Yam Foofoo (5) Collection

Discussion in 'Food and nutrition' started by Peg Shambo, Mar 9, 2004.

  1. Peg Shambo

    Peg Shambo Guest

    Yam Foofoo Yam Foo-Foo Foo-Foo (Or FU-FU) Fufu (West Africa)
    Yam Fufu Balls

    Yam Foofoo

    Yield: 0 Servings

    900 g yams
    1/4 Tbsp black pepper
    2/4 Tbsp salt 1 Tbsp butter

    Place the yams in cold, unsalted water, bring to a full
    boil, and cook 25 minutes, or until soft. Remove the yams,
    cook, and peel. Mash with the other ingredients. Place in a
    food processor, and run briefly to remove lumps. DO NOT
    PUREE! (If a processor is not available, go directly to step
    3). Remove foofoo to a bowl, and beat with a wooden spoon or
    wire whisk until smooth. The foofoo should have a sticky,
    slightly resilient consistency. Shape the foofoo into
    balls with your hands, and serve warm.

    Difficulty : moderate. Precision : measure ingredients.
    Contributor: Carol Miller-Tutzauer
    [email protected] Found at http://recipes.chef2chef.net/recipe-
    archive/03/016840.shtml

    Yam Foo-Foo

    2 lb hard yams 1 lb cassava

    Wash, peel and boil the vegetables until tender. When
    cooked, leave in boiling water. Remove the central fibrous
    "string" from the cassava, and pound the cassava and yams
    separately. Combine the mashed cassava and yams, and pound
    to a fine texture until completely mixed -- smooth and firm
    but not too stiff.

    Tip: use some of the same warm water as a dip to wet the
    mortar stick while pounding the foo-foo, to bring it to the
    right consistency Dip a spoon or ice cream scoop in some
    clean warm water and remove the foo-foo in 'balls' from the
    mortar. Cover and keep warm, serving in soup or with 7
    Pepperpot. Note: A food processor can be used instead of a
    mortar, since the objective is to get the smooth, creamy but
    firm consistency that foo-foo requires.

    Found at: http://guyana.gwebworks.com/recipes/recipes-
    y.shtml

    Foo-Foo (Or FU-FU)

    Cassava or Yam Yield: 8 portions

    Foo-Foo is pounded cassava or yam. It can be made from any
    mashed starchy vegetable and used as an accompaniment for a
    meat or fish entree.

    3 Lbs. potatoes, sweet, white, yams, casava salt water

    Cook 3 Lbs. potatoes in boiling salted water. Use either
    sweet potatoes, white potatoes, or yams, or a combination of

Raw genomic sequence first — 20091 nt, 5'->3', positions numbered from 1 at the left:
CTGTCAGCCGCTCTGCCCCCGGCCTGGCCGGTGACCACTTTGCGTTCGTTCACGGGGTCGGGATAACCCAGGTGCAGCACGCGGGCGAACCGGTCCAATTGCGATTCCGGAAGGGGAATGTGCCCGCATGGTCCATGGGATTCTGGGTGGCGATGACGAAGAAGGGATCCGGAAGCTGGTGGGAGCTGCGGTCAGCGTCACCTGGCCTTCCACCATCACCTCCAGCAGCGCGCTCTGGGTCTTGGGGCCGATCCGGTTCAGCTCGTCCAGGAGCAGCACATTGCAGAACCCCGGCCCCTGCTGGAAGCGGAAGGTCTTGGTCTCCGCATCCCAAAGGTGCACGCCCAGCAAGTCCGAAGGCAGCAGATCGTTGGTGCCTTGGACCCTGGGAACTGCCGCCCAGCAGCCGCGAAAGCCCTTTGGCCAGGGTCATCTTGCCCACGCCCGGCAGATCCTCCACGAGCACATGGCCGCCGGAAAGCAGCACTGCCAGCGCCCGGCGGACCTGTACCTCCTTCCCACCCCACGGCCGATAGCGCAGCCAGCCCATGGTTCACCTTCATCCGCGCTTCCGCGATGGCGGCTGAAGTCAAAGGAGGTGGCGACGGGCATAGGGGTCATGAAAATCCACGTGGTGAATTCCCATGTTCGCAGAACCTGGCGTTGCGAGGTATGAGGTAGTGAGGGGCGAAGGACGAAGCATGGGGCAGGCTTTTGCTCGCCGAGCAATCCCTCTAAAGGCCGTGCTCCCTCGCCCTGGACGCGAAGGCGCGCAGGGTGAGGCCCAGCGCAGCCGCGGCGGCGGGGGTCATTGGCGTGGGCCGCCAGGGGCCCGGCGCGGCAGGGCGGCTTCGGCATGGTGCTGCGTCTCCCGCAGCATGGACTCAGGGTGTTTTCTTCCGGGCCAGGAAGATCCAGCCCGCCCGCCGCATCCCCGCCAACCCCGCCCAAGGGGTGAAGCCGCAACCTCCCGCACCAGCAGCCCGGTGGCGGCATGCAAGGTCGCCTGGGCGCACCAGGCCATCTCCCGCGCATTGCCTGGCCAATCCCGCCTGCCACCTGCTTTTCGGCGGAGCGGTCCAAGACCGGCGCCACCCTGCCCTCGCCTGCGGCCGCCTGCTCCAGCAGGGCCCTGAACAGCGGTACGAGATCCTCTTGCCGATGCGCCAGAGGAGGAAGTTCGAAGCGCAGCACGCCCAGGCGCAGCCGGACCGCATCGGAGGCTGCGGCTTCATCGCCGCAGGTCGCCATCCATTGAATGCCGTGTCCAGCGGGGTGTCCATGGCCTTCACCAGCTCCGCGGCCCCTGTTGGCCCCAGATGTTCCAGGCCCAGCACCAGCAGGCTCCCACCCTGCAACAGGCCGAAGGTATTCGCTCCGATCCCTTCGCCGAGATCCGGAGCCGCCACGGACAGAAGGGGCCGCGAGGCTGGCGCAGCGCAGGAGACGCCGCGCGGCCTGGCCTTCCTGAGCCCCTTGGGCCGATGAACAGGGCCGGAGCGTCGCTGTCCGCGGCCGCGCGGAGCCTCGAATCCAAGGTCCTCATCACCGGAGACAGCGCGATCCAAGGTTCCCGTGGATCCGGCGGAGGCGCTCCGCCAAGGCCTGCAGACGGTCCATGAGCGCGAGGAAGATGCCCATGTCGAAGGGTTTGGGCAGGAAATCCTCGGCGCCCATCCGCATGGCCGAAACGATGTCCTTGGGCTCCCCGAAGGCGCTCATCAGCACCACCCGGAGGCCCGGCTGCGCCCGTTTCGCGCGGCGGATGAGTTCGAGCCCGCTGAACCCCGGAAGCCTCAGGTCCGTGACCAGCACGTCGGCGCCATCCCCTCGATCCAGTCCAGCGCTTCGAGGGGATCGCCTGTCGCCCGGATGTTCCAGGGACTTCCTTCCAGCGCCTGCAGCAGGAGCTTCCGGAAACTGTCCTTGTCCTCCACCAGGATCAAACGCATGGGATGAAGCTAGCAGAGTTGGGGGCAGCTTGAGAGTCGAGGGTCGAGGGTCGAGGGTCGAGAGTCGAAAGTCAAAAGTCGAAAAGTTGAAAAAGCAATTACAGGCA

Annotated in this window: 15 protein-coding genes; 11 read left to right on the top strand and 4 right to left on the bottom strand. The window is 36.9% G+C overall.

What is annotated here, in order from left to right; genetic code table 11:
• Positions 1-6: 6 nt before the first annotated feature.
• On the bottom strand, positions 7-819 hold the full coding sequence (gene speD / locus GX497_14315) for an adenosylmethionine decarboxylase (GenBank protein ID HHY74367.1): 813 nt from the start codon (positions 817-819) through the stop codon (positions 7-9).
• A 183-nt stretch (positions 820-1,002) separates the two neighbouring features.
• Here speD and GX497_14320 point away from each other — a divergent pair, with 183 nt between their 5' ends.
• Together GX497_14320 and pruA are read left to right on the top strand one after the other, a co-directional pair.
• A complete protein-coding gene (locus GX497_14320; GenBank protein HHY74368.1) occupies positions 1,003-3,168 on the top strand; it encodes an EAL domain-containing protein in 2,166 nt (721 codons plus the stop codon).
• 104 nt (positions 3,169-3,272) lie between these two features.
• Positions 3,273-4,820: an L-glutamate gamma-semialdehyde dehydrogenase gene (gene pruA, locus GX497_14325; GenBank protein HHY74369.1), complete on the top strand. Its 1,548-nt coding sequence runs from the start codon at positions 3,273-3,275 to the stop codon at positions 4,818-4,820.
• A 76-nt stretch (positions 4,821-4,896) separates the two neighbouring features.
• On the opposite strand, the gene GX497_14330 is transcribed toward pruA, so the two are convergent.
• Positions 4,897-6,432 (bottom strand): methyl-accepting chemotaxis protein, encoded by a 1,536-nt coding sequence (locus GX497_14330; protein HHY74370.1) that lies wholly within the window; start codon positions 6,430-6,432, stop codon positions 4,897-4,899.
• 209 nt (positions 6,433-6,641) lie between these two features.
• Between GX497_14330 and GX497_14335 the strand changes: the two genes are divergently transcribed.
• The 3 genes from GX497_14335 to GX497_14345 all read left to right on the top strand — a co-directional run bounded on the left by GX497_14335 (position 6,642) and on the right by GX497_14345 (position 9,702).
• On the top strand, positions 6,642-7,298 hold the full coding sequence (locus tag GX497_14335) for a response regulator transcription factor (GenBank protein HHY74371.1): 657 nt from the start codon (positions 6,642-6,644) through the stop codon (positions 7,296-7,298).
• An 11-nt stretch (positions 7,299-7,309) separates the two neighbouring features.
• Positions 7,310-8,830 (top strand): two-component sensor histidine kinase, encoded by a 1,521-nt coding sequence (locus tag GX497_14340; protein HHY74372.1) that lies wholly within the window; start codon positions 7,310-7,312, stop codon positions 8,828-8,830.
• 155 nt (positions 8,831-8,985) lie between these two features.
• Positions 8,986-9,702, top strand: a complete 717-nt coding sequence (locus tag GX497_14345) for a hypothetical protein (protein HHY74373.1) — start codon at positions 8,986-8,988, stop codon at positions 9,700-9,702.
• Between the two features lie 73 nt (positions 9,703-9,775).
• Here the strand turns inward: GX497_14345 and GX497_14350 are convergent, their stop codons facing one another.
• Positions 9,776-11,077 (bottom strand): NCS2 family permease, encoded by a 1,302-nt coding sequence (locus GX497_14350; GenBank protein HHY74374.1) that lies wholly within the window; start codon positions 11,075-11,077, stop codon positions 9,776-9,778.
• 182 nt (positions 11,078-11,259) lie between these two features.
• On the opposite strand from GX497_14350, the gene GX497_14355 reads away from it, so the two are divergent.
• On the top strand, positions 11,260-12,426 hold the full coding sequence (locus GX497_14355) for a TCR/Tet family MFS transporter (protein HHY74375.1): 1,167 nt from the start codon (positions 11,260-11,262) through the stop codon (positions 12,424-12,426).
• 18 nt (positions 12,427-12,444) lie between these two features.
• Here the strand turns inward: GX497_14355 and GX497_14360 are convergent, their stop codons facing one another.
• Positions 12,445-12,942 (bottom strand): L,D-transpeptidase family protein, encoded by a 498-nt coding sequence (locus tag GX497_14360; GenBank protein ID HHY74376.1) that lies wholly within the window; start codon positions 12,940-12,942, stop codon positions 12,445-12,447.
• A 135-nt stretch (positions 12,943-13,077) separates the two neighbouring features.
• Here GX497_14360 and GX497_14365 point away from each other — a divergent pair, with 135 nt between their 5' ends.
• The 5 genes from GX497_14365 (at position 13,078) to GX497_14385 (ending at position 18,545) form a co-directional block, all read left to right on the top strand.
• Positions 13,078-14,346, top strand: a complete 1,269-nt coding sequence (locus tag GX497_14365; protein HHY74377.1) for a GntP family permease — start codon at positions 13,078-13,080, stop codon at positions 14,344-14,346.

any of them. Remove the skins and mash. Season to taste.
    Butter may be added but do not add liquid.

    A quick Foo-Foo can be made with instant mashed potatoes.
    Cut down on the amount of liquid required in the directions
    to give a heavy consistency.

    Found at http://www.sas.upenn.edu/African_Studies/Cookbook/-
    Fish.html#FRESH%20FISH%20IN%20 COCONUT%20CREAM%20WITH%20FOO%20FOO%20(FU-
    FU)

    Fufu (West Africa) Yam Paste Balls makes about ten 1 1/2-
    inch balls

    1 1/2 pounds yam 2 cups water 2 teaspoons salt

    With a sharp knife, slice the yam crosswise into 1/2- inch-
    thick rounds and then peel each slice, cutting 1/8 to 1/4
    inch deep into the flesh to remove all the skin. As you peel
    the yam, drop the slices into a bowl of cold water to
    prevent discoloration. Combine the yam, water and salt in a
    heavy 2- to 3-quart saucepan and bring to a boil over high
    heat. Reduce the heat to low, cover the pan tightly, and
    cook for 30 to 45 minutes, or until the yam is tender enough
    to be mashed with a fork. Drain the yam slices in a large
    sieve or colander. Then puree them through a food mill set
    over a large, heavy earthenware or metal bowl. Using an up-and-
    down motion, pound the yam vigorously with a large pestle or
    the smooth side of a wooden kitchen mallet. After four or
    five strokes, dip the pestle or mallet into cold water to
    keep the yam moist as you pound and to prevent it from
    sticking to the pestle. Repeat for about 10 minutes, or
    until the yam forms a compact but slightly sticky paste. To
    shape the fufu into balls, fill a mixing bowl with cold
    water and set it beside a large, flat plate. Sprinkle a
    little water on the plate and moisten your hands lightly.
    Lift up about 1/4 cup of yam paste and roll it between your
    palms and across the plate until it is a smooth, firm ball
    and its surface appears shiny and somewhat translucent.
    (Moisten your hands and the plate again from time to time if
    necessary.)

    Arrange the yam fufu balls attractively on a platter and
    serve at once, or cover them tightly with foil or plastic
    wrap and set them aside at room temperature for up to 2
    hours before serving. In West Africa fufu is also made from
    cassava, cocoyam or plantain and is a standard accompaniment
    to spicy soups, stews and sauces such as chicken-groundnut
    stew or mokoto.

    Found at http://www.recipecottage.com/african/fufu01.html

    Yam Fufu Balls

    You will need: 2lb of yams
    4/4 teaspoon of black pepper 1 teaspoon of butter

    Place the yams in cold, unsalted water. Boil the water with
    the yams, and cook for approximately 25 minutes, or until
    the yams are soft. Remove the yams, cool, and peel, then
    mash with the other ingredients. Place in a food processor
    to remove any lumps. DO NOT PUREE. Put the fufu mixture in a
    bowl and beat with a wooden spoon or wire whisk until
    completely smooth. The fufu should have a sticky, slightly
    resilient consistency. All that remains is to shape the fufu
    into balls and serve warm.

    Found at http://www.oxfam.org.uk/coolplanet/ontheline/explo-
    re/journey/ghana/recipe1.htm

    Peg Shambo Davenport, Iowa [email protected]

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